Not all of Clancy’s ideas are happy. The notion of staffing the CIA with former policemen instead of drunken fraternity brothers is misguided. Spies are not cops, just as cops are not soldiers. Spies, or at least the agents who control them, are essentially social workers: they keep track of disgruntled people and give them money to keep them cooperative. Cops can be taught to do this, of course, but there is no reason to think they would be especially good at it.

President Ryan’s ideas about the domestic reform of the federal government are expounded at great length, often in interviews with untrustworthy journalists, but there are few specifics. He wants budgets balanced. He wants taxes flat. He wants useless bureaucrats cleaned out of the departments. He also wants all of this done yesterday, which maybe you could do with Congress blown up, but I would not bet on it. In any event, this agenda misses the point. The United States is not overburdened with hordes of pestilential bureaucrats. Rather the opposite: when the government malfunctions, it is usually because the staffs are too small to carry out the duties Congress assigned. If you have ever had trouble with the IRS, for instance, you know that half the problem is getting some harassed officer worker to look at your file for a full ten minutes. The rising cost of government is purely a function of the growth of entitlements. What the federal government mostly does is write checks and send them to people who are sick or old or disabled. Balancing the budget means writing smaller checks or collecting more tax money. It is as simple as that.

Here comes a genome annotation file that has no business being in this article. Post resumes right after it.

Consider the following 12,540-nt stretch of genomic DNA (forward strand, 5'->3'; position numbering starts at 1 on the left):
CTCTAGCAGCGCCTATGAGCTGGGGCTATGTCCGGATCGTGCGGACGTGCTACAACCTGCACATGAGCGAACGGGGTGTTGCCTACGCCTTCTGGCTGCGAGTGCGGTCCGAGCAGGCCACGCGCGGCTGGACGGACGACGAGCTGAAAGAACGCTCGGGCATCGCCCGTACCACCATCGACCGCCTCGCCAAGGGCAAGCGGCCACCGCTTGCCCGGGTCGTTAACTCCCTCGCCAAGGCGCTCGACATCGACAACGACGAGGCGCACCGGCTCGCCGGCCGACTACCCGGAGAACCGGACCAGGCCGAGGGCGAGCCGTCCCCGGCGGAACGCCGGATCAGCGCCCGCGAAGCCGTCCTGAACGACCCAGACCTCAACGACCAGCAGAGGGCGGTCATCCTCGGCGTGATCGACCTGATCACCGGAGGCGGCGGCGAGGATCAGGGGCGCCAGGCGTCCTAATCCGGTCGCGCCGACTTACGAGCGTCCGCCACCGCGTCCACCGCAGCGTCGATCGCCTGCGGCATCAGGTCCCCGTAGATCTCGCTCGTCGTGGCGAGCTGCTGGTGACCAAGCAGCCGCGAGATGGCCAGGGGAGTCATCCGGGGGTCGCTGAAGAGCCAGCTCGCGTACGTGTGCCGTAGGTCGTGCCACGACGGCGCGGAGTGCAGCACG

One luminously sensible domestic position that Ryan takes has almost disappeared from American political discourse. He will enforce existing laws regarding abortion. However, he opposes abortion, not just personally but as a matter of public policy, and he believes that the Supreme Court decisions on this matter are wrong because the Constitution simply does not address the issue. He will seek to have those decisions overturned by appointing judges who believe likewise. Once the Supreme Court gets it right, the whole subject would then be de-constitutionalized and de-federalized. No phony support for a constitutional amendment, and no pretense of agonized neutrality. This is a winning formula, one that is neglected by allegedly “pro-life” politicians who are perhaps less eager to actually change the law than they would have us believe.